How ‘traditional’ surgeons are getting away with murder

2010-07-04 11:49

Fewer than 10% of traditional surgeons who kill and maim scores of young boys in Eastern Cape are ­successfully convicted.

City Press has established that over the past nine years more than 70 ­traditional surgeons (ingcibis) and nurses (inkankatha) have been charged ­under ­circumcision legislation, but 93% of them had their cases struck off the roll.

As a result, ingcibis with shady track records are allowed to practise year ­after year without any ­punitive measures being enforced, ­according to the ­Eastern Cape health department and provincial police.

Provincial health spokesperson Sizwe Kupelo this week said that of the five recorded convictions to date, none was imprisoned and all were ­merely slapped with ­suspended ­sentences or fines ranging ­between R3?000 and R6?000.

Kupelo said: “Parents and initiates either refuse to testify in court – because ­discussing the tradition in public is considered taboo – or they just fail to attend the court proceedings.”

Libode police station’s Warrant Officer Malixole Ngumbela said even though they registered at least 10 new cases each circumcision ­season, he had not had a single conviction in his 10 years at the station.

He said: “We do thorough investigations and complete dockets, but ­the prosecutions are sometimes hampered by the lack of co-operation from parents, initiates and communities.”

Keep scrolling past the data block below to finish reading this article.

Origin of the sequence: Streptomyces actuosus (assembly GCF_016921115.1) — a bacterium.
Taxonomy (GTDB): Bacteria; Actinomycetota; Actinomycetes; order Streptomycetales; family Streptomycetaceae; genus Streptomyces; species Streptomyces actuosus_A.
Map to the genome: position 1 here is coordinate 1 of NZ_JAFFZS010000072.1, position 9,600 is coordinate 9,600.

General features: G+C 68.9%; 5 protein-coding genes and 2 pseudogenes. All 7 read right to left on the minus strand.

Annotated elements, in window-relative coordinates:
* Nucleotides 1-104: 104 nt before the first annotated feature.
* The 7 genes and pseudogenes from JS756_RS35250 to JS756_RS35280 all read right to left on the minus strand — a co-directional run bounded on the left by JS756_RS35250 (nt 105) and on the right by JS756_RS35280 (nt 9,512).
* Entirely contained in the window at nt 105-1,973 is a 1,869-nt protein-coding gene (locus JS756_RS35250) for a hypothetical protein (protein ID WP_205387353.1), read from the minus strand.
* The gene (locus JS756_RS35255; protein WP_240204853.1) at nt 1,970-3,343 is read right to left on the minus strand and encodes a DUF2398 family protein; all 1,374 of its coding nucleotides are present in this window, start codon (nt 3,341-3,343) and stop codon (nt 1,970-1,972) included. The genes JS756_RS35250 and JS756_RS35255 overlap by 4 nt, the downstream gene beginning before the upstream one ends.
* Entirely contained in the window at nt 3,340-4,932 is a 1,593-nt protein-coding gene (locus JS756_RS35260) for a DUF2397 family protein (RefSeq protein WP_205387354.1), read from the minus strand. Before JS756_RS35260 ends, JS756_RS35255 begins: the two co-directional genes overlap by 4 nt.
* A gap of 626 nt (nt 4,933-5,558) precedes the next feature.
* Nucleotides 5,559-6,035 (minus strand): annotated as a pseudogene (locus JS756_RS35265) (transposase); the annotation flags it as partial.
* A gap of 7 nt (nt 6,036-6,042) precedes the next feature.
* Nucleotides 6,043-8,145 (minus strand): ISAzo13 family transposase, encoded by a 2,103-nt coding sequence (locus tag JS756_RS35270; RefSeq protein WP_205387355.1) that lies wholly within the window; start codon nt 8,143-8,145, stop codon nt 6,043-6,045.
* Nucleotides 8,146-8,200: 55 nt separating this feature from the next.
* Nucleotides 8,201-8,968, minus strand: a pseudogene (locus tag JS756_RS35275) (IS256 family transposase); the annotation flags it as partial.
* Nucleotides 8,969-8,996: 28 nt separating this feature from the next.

So far this year 40 initiates have died – just less than half of last year’s total of 91 – and about 150 have been ­admitted to hospitals across the ­province.

One illegal ingcibi, ­Mtshayina ­Ndoda, is facing 35 charges of performing illegal ­circumcisions and has evaded a lengthy prison term despite allegedly being ­responsible for the death or serious injury of at least 35 young men.

Two illegal circumcision cases are currently in court in Libode. One ­involves a 17-year-old “traditional nurse” who is facing a charge of ­culpable homicide for allegedly assaulting an ­initiate, ­resulting in his death.

The other case is against 24-year-old ­Asanda Dlova, alleged to have unlawfully ­circumcised a youth of 16.

Most initiates’ deaths occur in the Pondoland area, where the ­circumcision season runs from June to July and from December to January.

The process serves as a rite of ­passage for young Xhosa men as they reach the age of maturity.

Minister of Co-operative Governance and ­Traditional Affairs ­Sicelo ­Shiceka said this week he had ­prepared a policy paper aimed at introducing accountability among ­traditional surgeons and generally looking into how initiation schools are managed.

Shiceka wants harsher sentences to be imposed on those found to be running ­illegal initiation schools and intends having policy in place by September, before the summer initiation season. 

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